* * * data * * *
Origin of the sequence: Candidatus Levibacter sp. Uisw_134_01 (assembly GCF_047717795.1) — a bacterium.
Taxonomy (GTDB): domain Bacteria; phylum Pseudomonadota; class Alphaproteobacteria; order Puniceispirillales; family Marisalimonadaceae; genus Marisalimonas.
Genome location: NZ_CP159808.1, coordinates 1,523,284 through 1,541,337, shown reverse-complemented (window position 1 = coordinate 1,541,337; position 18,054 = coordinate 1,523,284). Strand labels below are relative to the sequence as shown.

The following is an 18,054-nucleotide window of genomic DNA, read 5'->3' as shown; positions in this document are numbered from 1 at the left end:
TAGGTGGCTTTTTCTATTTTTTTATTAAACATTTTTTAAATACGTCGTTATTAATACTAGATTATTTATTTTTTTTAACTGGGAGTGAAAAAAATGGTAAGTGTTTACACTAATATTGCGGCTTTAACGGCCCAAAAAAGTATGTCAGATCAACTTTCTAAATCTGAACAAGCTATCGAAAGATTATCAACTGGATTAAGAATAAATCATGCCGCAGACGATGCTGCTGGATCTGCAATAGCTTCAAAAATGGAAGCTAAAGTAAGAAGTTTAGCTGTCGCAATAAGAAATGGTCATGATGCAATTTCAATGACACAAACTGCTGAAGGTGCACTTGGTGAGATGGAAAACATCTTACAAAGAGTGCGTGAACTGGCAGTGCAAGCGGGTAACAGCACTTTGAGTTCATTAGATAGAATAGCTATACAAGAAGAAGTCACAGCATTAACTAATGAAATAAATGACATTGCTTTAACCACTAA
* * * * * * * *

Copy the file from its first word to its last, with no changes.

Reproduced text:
Origin of the sequence: Candidatus Levibacter sp. Uisw_134_01 (assembly GCF_047717795.1) — a bacterium.
Taxonomy (GTDB): domain Bacteria; phylum Pseudomonadota; class Alphaproteobacteria; order Puniceispirillales; family Marisalimonadaceae; genus Marisalimonas.
Genome location: NZ_CP159808.1, coordinates 1,523,284 through 1,541,337, shown reverse-complemented (window position 1 = coordinate 1,541,337; position 18,054 = coordinate 1,523,284). Strand labels below are relative to the sequence as shown.

The following is an 18,054-nucleotide window of genomic DNA, read 5'->3' as shown; positions in this document are numbered from 1 at the left end:
TAGGTGGCTTTTTCTATTTTTTTATTAAACATTTTTTAAATACGTCGTTATTAATACTAGATTATTTATTTTTTTTAACTGGGAGTGAAAAAAATGGTAAGTGTTTACACTAATATTGCGGCTTTAACGGCCCAAAAAAGTATGTCAGATCAACTTTCTAAATCTGAACAAGCTATCGAAAGATTATCAACTGGATTAAGAATAAATCATGCCGCAGACGATGCTGCTGGATCTGCAATAGCTTCAAAAATGGAAGCTAAAGTAAGAAGTTTAGCTGTCGCAATAAGAAATGGTCATGATGCAATTTCAATGACACAAACTGCTGAAGGTGCACTTGGTGAGATGGAAAACATCTTACAAAGAGTGCGTGAACTGGCAGTGCAAGCGGGTAACAGCACTTTGAGTTCATTAGATAGAATAGCTATACAAGAAGAAGTCACAGCATTAACTAATGAAATAAATGACATTGCTTTAACCACTAA